MONTREAL- MAY 12: Fans celebrate the Montreal Canadiens defeat of the Pittsburgh Penguins in Game Seven of the Eastern Conference Semifinals during the 2010 NHL Stanley Cup Playoffs at the Bell Centre on May 12, 2010 in Montreal, Quebec, Canada. The Canadiens defeated the Penguins 5-2 winning the series. (Photo by Richard Wolowicz/Getty Images)
Over the next few Fridays, we'll be talking about different ways to "Enhance The Fan Experience" as part of a SB Nation series sponsored by Samsung. You can see a bunch of these posts on various topics across the SB Nation Hockey network today.
When the Pittsburgh Penguins were in town two weeks ago to take on the Flyers at the Wells Fargo Center, I couldn't help but notice the number of fans from across the state in attendance. The cross-state invasion used to be a pretty one-sided thing. Anybody who attended a Flyers game in Pittsburgh early this decade or in the late 90s can tell you that it was basically Philadelphia West out there.
But as the Penguins have gotten better and this rivalry has actually become, you know, a rivalry, the cross-state invasion has become quite the even-sided affair. Penguins fans routinely make the trek to the WFC, just as our fans routinely make the trek to the Steel City.
It can be annoying. We all know this. Sure, we're usually able to put the invaders in their place with a few witty remarks about being in the wrong bathroom or something, but when the Flyers lay an egg on the ice, things get difficult. Combine that with the collective IQ of those invaders, many of which were chanting "Go home Flyers" from Section 217A of the WFC a few weeks ago, and it's just an obnoxious situation.
I might have a solution to the problem.
If you've ever been to a college hockey game, or, for that matter, any type of major college sporting event, you're well aware that the visiting fans get their own section of the stadium. They usually bring their crappy band or whatever and have all their cute little chants to throw at you, despite being outnumbered by the thousands. But it does a few things that make the general atmosphere in the stadium or rink more enjoyable.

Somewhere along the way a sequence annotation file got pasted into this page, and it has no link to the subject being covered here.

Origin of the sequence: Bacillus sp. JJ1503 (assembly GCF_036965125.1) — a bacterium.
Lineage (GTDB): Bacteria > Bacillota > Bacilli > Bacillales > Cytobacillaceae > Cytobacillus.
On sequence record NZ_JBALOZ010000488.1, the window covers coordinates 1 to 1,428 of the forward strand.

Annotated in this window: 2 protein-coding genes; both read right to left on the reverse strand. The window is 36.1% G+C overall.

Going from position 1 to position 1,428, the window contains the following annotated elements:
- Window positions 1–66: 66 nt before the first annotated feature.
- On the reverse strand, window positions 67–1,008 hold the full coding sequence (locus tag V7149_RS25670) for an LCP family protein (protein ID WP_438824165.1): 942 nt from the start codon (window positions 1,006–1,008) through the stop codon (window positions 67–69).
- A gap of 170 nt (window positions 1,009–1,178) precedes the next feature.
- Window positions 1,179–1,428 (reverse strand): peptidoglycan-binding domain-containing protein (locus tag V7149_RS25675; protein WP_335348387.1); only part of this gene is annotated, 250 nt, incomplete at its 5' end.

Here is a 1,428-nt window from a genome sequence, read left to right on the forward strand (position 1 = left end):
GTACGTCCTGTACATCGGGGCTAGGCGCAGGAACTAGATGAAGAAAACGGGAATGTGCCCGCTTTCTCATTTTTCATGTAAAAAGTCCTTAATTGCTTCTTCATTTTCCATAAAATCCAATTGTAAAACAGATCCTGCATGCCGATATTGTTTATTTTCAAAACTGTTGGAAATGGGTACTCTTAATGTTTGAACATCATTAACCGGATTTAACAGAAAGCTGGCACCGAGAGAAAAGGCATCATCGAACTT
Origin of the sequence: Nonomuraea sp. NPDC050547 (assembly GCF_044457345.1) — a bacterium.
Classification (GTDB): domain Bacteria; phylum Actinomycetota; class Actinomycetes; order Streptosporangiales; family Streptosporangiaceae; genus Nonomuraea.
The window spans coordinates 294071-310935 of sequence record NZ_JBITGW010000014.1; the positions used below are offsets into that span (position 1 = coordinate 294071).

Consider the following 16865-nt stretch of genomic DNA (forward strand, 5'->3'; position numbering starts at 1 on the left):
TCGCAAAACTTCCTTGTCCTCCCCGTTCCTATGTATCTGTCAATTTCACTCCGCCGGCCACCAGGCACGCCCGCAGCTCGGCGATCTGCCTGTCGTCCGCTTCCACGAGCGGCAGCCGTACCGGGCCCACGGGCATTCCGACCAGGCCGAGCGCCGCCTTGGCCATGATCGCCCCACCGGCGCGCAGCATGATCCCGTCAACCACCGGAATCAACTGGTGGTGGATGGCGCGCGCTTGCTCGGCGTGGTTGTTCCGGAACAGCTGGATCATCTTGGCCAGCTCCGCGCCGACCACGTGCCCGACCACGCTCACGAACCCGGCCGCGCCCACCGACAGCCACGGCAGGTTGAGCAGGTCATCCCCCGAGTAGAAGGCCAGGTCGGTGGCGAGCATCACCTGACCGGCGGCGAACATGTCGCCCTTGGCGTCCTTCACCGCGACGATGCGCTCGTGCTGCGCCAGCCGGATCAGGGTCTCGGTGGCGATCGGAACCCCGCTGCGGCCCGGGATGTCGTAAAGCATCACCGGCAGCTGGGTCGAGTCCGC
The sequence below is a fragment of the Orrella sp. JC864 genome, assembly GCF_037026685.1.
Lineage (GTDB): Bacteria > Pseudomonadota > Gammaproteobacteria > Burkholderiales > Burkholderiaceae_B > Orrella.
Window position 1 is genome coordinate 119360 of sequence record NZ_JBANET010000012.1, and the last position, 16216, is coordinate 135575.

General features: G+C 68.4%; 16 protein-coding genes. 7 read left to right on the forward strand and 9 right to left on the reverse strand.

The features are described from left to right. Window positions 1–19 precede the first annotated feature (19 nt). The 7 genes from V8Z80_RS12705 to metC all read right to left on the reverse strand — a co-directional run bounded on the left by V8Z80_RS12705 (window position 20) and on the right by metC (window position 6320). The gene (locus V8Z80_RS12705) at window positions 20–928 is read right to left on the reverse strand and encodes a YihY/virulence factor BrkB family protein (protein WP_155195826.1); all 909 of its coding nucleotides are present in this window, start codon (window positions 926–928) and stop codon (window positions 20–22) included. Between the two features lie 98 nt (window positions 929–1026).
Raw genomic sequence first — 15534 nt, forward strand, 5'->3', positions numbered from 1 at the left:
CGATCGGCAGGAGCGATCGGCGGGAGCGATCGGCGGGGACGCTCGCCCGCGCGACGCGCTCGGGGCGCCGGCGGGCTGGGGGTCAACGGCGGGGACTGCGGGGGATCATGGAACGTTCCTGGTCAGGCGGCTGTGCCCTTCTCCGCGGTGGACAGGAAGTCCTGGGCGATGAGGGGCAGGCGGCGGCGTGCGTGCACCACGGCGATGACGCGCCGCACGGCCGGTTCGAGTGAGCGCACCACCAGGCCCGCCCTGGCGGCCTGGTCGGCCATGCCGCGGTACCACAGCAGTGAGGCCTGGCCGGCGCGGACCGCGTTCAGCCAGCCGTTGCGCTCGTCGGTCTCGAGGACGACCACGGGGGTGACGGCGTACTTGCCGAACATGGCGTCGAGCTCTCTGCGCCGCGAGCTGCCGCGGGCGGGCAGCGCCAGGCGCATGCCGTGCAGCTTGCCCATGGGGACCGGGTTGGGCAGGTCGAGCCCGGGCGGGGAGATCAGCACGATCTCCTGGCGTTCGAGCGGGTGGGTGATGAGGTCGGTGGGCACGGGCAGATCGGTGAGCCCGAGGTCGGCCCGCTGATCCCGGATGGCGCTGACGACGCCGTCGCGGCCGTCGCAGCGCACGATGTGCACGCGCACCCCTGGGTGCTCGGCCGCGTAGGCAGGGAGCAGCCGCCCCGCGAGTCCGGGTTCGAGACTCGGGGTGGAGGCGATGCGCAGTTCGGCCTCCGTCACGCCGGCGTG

For the visiting fans, they get to sit with like-minded people. They get to have fun creating those clever chants, making fun of the home team with some sort of collective voice. They get to talk about the game with fellow fans instead of arguing about the game with their opponents.
For the home fans, they don't have to deal with the bros in the row behind them in the matching Jordan Staal jerseys jumping up and down every time a penalty is called on the Flyers or, God forbid, a Penguin scores a goal. And when the Flyers score a goal or win the game, everybody knows where to direct the heckling.
For security, the chance that a fight breaks out in mid-game when the fans of the opposing team are all sitting together is slim to none. It becomes almost impossible for the two drunk assholes to start something with each other because, well, they're not sitting with each other.
Adding designated "visitor sections" at the WFC for games against big rivals -- any time an Atlantic Division team comes in, or a team like Toronto or Montreal that has a big following and always brings fans to road games in droves anyway -- would be a serious improvement of the overall fan experience.
Make it an upper-level section, maybe in a corner like 217A or 205 or 209A or something. Let them hang their banners and bring their noise-making devices. Give them a special code that's published on their team website for purchasing tickets in this section. They're coming anyway and they're buying tickets anyway, so it's not like this takes away any chance from Flyers fans that are going to
Obviously, we can't force visiting fans to sit in a segregated section of the stadium. But if you knew that there was a Flyers-only section at the CONSOL Energy Center, wouldn't you prefer to buy tickets there?
In addition to solving any problems that might arise between rival fans at a game, it would create a fun atmopshere of heckling and gamesmanship instead of the more hostile environment that we currently experience at games against rival teams. If you've ever been to a college event, you know how much more fun the atmosphere can be. Anything an NHL team can do to emulate that environment can only be a good thing.
Do you agree? Would you like to see a visitors section at the Wells Fargo Center? Do you think it would enhance the fan experience? Let us know your feelings in the comments.